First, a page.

Specific cytokines/chemokines induce GWB in THP-1 cells and human PBMCs
Since our previous work demonstrated that GWB can be used as biomarkers for miRNA activity (Pauley KM, unpublished data), we began to examine a variety of cytokines and chemokines for their ability to stimulate miRNA activity in human monocytic THP-1 cells. THP-1 cells were treated with 10 ng/ml TNF-α, IFN-α, IFN-β, IFN-γ, IL-12p70, M-CSF, IL-4, IL-10, or 25 ng/ml MCP-1 for 4 hours. Indirect immunofluorescence (IIF) was performed using a human anti-GWB serum to detect GWB in the cells. As shown in Figure , the proinflammatory cytokines/chemokines TNF-α, IFN-α, IFN-β, IFN-γ, and MCP-1 resulted in a significant increase in the number of GWB per cell compared with untreated cells cultured in parallel (P < 0.0001, as determined using one-way analysis of variance). However, IL-12p70, M-CSF, IL-4, and IL-10 had no significant effect on the number of GWB. TNF-α elicited the strongest response in THP-1 cells, with fourfold increase in the average number of GWB per cell (Figure ). These experiments were repeated at least three times, with reproducible results each time.
Figure 1 TNF-α treatment results in increased number of GWB in THP-1 and human PBMCs. (a) THP-1 cells were treated with 10 ng/ml TNF-α, IFN-α, IFN-β, IFN-γ, IL-12p70, M-CSF, IL-4, IL-10, or 25 ng/ml MCP-1 for 4 hours. IIF (more ...)
Next, we decided to examine the effect of TNF-α stimulation on human PBMC GWB. GWB staining using human PBMCs from a healthy donor, after 4 hours stimulation with TNF-α (1 ng/ml), is shown. Similar to THP-1 cells, the number of GWB per cell increased 3.5-fold after TNF-α stimulation of PBMCs (Figure ; P < 0.0001, as determined by Mann Whitney test). These data indicated that THP-1 cells may be suitable substitutes for human PBMCs in some of the subsequent experiments.
RA patient PBMCs exhibit increased expression of miR-146a, miR-155, miR-132, and miR-16
In Figure we showed that TNF-α is a potent inducer of GWB and therefore miRNA activity. Our preliminary studies and work from other investigators have confirmed that TNF-α stimulation induces the expression of certain miRNAs, including miR-146a and miR-155 [20
]. Based on these data and the important role played by TNF-α in RA pathogenesis and therapies, we began to investigate the expression levels of miRNA in RA patients as compared with those in healthy and disease control individuals. PBMCs were obtained from patients (n
= 17 RA patients and n
= 4 disease control individuals) and healthy donors (n
= 9) and isolated by Ficoll density-gradient centrifugation. Initially, RA PBMCs were monitored by IIF for GWB; however, we did not observe an increased number of GWB in RA compared with healthy control individuals (not shown). This discrepancy could be due to limited sensitivity in the quantitation of GWB.
As shown in Figure , the average relative expression levels of miR-146a, miR-155, miR-132, and miR-16 were 2.6-, 1.8-, 2.0-, and 1.9-fold, respectively, higher for RA patients than for healthy control individuals (P < 0.01 for miR-146a and P < 0.05 for miR-155, miR-132, and miR-16, as determined by one-way analysis of variance). The expression of miRNA let-7a was not significantly different between RA patients and healthy control individuals (Figure ). Disease control miRNA expression resembled that in healthy control individuals.
Figure 2 RA patients exhibit aberrant expression of miR-146a, miR-155, miR-132 and miR-16 versus healthy controls. (a) RNA was isolated from healthy control individuals (n = 9), disease control individuals (n = 4), and RA patient (n = 17). PBMCs and relative expression (more ...)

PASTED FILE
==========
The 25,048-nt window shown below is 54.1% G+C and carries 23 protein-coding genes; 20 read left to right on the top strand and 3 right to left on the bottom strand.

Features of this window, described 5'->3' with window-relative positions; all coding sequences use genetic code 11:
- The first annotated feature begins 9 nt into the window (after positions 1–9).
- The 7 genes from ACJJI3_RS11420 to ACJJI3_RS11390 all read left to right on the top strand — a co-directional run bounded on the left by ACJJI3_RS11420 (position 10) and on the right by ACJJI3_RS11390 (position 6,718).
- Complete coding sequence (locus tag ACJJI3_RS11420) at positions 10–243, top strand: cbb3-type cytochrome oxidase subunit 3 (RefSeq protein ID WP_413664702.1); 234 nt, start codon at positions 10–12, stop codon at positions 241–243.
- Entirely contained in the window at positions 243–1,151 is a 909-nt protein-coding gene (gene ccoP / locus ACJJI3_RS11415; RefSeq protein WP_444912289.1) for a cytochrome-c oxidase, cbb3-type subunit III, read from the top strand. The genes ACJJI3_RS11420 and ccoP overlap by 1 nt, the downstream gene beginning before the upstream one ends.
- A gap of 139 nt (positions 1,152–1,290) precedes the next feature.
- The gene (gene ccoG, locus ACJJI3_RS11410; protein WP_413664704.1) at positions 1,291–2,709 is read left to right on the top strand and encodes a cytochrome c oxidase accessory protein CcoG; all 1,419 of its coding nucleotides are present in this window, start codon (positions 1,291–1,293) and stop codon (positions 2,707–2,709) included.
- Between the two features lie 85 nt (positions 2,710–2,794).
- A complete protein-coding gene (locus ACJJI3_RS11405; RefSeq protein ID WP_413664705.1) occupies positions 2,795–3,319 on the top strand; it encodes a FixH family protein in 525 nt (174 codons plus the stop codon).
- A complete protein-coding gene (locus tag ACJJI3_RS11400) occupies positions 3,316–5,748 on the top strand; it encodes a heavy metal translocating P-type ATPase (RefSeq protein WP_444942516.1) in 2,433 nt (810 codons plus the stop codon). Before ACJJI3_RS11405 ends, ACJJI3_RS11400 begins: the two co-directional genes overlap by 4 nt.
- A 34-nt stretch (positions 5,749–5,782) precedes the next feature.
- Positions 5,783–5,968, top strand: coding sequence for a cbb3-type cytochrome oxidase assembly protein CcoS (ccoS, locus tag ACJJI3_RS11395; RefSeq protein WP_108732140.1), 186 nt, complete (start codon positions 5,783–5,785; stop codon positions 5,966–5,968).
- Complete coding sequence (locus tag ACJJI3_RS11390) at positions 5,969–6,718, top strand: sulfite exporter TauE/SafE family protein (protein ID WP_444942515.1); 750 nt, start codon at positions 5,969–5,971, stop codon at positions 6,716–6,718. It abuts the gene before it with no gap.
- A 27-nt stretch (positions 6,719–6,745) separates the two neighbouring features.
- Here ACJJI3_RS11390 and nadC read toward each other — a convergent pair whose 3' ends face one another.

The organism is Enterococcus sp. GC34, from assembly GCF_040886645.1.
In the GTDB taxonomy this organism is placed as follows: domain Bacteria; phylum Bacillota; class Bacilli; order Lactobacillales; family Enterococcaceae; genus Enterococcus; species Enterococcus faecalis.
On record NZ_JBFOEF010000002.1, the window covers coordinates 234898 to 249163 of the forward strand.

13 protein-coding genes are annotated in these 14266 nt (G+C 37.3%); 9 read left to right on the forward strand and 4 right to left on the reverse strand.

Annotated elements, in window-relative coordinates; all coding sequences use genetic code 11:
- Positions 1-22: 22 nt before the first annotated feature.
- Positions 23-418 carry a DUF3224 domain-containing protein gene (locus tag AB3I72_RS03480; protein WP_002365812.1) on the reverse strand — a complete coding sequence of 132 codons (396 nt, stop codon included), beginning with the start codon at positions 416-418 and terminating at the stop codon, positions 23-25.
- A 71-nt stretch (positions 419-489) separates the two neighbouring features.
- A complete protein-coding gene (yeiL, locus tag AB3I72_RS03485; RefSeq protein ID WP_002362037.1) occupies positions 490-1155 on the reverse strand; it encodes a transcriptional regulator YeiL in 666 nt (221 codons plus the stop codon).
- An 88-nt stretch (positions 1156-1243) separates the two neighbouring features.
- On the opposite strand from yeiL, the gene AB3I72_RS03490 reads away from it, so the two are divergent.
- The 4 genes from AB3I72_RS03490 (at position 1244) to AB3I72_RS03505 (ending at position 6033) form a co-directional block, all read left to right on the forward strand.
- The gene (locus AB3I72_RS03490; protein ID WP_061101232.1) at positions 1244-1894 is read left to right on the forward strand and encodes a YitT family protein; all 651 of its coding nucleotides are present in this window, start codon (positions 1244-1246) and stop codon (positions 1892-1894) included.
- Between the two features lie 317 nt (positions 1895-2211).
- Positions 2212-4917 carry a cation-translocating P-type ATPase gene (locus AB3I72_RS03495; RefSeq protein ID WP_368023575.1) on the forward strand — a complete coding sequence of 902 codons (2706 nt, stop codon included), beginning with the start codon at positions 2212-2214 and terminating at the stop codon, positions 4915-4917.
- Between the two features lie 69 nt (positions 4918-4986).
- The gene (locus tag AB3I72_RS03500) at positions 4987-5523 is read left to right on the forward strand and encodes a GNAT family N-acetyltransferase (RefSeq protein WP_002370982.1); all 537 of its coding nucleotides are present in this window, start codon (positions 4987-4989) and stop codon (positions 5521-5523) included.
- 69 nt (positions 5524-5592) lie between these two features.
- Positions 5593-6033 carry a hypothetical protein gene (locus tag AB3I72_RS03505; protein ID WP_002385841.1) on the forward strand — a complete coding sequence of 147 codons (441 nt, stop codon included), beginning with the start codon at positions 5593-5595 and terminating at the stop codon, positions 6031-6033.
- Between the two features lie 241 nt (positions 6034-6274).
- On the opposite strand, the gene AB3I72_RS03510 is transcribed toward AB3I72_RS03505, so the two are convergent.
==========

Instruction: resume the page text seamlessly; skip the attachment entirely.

To examine the relationship between RA disease activity and miRNA expression levels, patients were classified into inactive/remission and active patients, based on C-reactive protein (CRP) and erythrocyte sedimentation rate (ESR) values. Three patients with normal CRP and ESR (Table ) were classified as inactive, whereas eight patients with elevated CRP and/or ESR (Table ) were classified as active (Figure ). Those patients with incomplete or no available data were omitted (Table ). miRNA expression levels were compared between the groups. Interestingly, high miR-146a and miR-16 expression levels appeared to correlate with active disease, whereas low expression level correlated with inactive disease (Figure ; P < 0.05, as determined by t-test). These data indicates that miR-146a and miR-16 expression levels may be a useful marker of RA disease activity. Further studies involving a larger patient cohort are needed to determine fully whether monitoring miRNA expression as a marker for disease activity can improve upon CRP or ESR measurements.
Figure shows the miRNA expression levels in two samples from a single RA patient collected over a 2-month interval, during which time this patient's CRP and ESR values increased despite methotrexate treatment. The miRNA levels of this patient were largely unchanged over the 2-month interval, remaining elevated compared with those in healthy control individuals. This indicates that the elevated miRNA expression in this patient may reflect the patient's lack of improvement, as indicated by the increased CRP and ESR values. In this patient, miR-146a, miR-155, and miR-132 expression levels were stable over this time period, whereas the expression levels of miR-16 and miRNA let-7a increased by approximately 3.5-fold and 2.4-fold, respectively. A larger patient population must be examined in order to determine whether miRNA expression levels may be indicative of treatment efficacy.
To further analyze the increased miRNA expression exhibited by these RA patients, we compared miR-146a, miR-155, and miR-132 expression levels with patient clinical and demographic data (Table ) and found no significant trends or correlations between high expression levels and age, race, or medications. Patients receiving no medications at the time of miRNA analysis exhibited the same trend toward elevated miRNA expression, indicating that treatment with medications is not responsible for the increased miRNA expression in RA patients.
Recently, two reports [26
] showed increased miR-146 and miR-155 expression levels in RA synovial tissue and fibroblasts. Stanczyk and coworkers [27
] reported a fourfold increase in miR-146a expression and a twofold increase in miR-155 expression in RA synovial fibroblasts compared with osteoarthritis synovial fibroblasts. They also demonstrated that miR-155 expression can repress the induction of matrix metalloproteinases 3 and 1, indicating that miR-155 may be involved in modulating the destructive properties of RA synovial fibroblasts. However, in that report, miR-155 expression from RA PBMCs was not significantly different from that in control PBMCs. This discrepancy could be due to differences in experimental techniques or patient populations. Nakasa and colleagues [26